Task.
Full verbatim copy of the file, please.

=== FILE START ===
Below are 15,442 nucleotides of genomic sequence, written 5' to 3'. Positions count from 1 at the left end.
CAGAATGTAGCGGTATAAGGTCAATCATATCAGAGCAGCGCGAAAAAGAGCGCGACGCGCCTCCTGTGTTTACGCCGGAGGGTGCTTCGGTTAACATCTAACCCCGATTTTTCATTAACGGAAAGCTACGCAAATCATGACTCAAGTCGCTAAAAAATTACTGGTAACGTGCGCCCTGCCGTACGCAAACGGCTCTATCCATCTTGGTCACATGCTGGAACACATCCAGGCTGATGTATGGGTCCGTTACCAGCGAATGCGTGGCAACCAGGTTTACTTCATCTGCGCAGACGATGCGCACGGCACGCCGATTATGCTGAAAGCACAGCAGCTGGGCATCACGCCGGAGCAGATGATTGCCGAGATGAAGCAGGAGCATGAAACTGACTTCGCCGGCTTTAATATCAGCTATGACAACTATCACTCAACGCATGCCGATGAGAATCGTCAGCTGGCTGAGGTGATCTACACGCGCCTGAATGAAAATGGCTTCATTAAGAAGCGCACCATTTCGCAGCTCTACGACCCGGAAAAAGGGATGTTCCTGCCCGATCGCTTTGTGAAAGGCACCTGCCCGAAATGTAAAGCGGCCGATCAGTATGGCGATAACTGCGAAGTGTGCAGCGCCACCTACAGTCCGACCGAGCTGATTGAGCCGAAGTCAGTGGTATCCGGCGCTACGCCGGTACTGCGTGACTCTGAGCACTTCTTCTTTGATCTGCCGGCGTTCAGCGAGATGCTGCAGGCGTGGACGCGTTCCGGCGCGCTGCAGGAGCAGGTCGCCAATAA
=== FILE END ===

Below are 15,442 nucleotides of genomic sequence, written 5' to 3'. Positions count from 1 at the left end.
CAGAATGTAGCGGTATAAGGTCAATCATATCAGAGCAGCGCGAAAAAGAGCGCGACGCGCCTCCTGTGTTTACGCCGGAGGGTGCTTCGGTTAACATCTAACCCCGATTTTTCATTAACGGAAAGCTACGCAAATCATGACTCAAGTCGCTAAAAAATTACTGGTAACGTGCGCCCTGCCGTACGCAAACGGCTCTATCCATCTTGGTCACATGCTGGAACACATCCAGGCTGATGTATGGGTCCGTTACCAGCGAATGCGTGGCAACCAGGTTTACTTCATCTGCGCAGACGATGCGCACGGCACGCCGATTATGCTGAAAGCACAGCAGCTGGGCATCACGCCGGAGCAGATGATTGCCGAGATGAAGCAGGAGCATGAAACTGACTTCGCCGGCTTTAATATCAGCTATGACAACTATCACTCAACGCATGCCGATGAGAATCGTCAGCTGGCTGAGGTGATCTACACGCGCCTGAATGAAAATGGCTTCATTAAGAAGCGCACCATTTCGCAGCTCTACGACCCGGAAAAAGGGATGTTCCTGCCCGATCGCTTTGTGAAAGGCACCTGCCCGAAATGTAAAGCGGCCGATCAGTATGGCGATAACTGCGAAGTGTGCAGCGCCACCTACAGTCCGACCGAGCTGATTGAGCCGAAGTCAGTGGTATCCGGCGCTACGCCGGTACTGCGTGACTCTGAGCACTTCTTCTTTGATCTGCCGGCGTTCAGCGAGATGCTGCAGGCGTGGACGCGTTCCGGCGCGCTGCAGGAGCAGGTCGCCAATAA